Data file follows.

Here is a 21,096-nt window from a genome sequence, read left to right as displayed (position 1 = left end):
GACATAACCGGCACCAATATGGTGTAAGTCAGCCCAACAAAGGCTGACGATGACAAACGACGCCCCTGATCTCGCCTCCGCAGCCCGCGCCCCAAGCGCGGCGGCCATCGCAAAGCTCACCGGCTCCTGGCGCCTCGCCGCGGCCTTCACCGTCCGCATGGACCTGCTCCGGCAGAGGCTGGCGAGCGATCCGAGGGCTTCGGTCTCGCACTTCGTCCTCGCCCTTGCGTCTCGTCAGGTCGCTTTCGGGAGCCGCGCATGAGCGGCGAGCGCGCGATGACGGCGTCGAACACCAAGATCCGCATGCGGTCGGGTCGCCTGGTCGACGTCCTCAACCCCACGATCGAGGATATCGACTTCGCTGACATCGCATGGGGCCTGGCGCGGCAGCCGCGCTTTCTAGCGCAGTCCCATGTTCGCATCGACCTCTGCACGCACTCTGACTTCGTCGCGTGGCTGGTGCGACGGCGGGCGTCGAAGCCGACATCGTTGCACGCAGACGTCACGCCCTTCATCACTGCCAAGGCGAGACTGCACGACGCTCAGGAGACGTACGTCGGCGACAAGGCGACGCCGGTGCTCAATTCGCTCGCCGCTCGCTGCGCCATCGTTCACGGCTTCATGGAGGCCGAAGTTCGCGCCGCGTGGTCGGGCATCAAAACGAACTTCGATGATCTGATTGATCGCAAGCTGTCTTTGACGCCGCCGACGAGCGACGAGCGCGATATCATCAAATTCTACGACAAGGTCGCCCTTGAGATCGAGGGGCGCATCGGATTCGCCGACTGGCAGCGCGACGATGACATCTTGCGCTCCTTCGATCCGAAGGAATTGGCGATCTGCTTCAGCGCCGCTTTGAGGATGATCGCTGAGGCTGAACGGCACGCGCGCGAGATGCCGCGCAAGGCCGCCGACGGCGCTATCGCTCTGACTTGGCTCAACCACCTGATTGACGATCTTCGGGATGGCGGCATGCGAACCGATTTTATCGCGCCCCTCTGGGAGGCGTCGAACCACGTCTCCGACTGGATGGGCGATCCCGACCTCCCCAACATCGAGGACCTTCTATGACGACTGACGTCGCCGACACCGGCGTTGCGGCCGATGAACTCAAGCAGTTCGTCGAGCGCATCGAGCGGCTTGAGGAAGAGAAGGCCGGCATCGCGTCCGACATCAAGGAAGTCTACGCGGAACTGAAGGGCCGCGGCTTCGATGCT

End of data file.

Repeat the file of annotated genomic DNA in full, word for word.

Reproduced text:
Here is a 21,096-nt window from a genome sequence, read left to right as displayed (position 1 = left end):
GACATAACCGGCACCAATATGGTGTAAGTCAGCCCAACAAAGGCTGACGATGACAAACGACGCCCCTGATCTCGCCTCCGCAGCCCGCGCCCCAAGCGCGGCGGCCATCGCAAAGCTCACCGGCTCCTGGCGCCTCGCCGCGGCCTTCACCGTCCGCATGGACCTGCTCCGGCAGAGGCTGGCGAGCGATCCGAGGGCTTCGGTCTCGCACTTCGTCCTCGCCCTTGCGTCTCGTCAGGTCGCTTTCGGGAGCCGCGCATGAGCGGCGAGCGCGCGATGACGGCGTCGAACACCAAGATCCGCATGCGGTCGGGTCGCCTGGTCGACGTCCTCAACCCCACGATCGAGGATATCGACTTCGCTGACATCGCATGGGGCCTGGCGCGGCAGCCGCGCTTTCTAGCGCAGTCCCATGTTCGCATCGACCTCTGCACGCACTCTGACTTCGTCGCGTGGCTGGTGCGACGGCGGGCGTCGAAGCCGACATCGTTGCACGCAGACGTCACGCCCTTCATCACTGCCAAGGCGAGACTGCACGACGCTCAGGAGACGTACGTCGGCGACAAGGCGACGCCGGTGCTCAATTCGCTCGCCGCTCGCTGCGCCATCGTTCACGGCTTCATGGAGGCCGAAGTTCGCGCCGCGTGGTCGGGCATCAAAACGAACTTCGATGATCTGATTGATCGCAAGCTGTCTTTGACGCCGCCGACGAGCGACGAGCGCGATATCATCAAATTCTACGACAAGGTCGCCCTTGAGATCGAGGGGCGCATCGGATTCGCCGACTGGCAGCGCGACGATGACATCTTGCGCTCCTTCGATCCGAAGGAATTGGCGATCTGCTTCAGCGCCGCTTTGAGGATGATCGCTGAGGCTGAACGGCACGCGCGCGAGATGCCGCGCAAGGCCGCCGACGGCGCTATCGCTCTGACTTGGCTCAACCACCTGATTGACGATCTTCGGGATGGCGGCATGCGAACCGATTTTATCGCGCCCCTCTGGGAGGCGTCGAACCACGTCTCCGACTGGATGGGCGATCCCGACCTCCCCAACATCGAGGACCTTCTATGACGACTGACGTCGCCGACACCGGCGTTGCGGCCGATGAACTCAAGCAGTTCGTCGAGCGCATCGAGCGGCTTGAGGAAGAGAAGGCCGGCATCGCGTCCGACATCAAGGAAGTCTACGCGGAACTGAAGGGCCGCGGCTTCGATGCT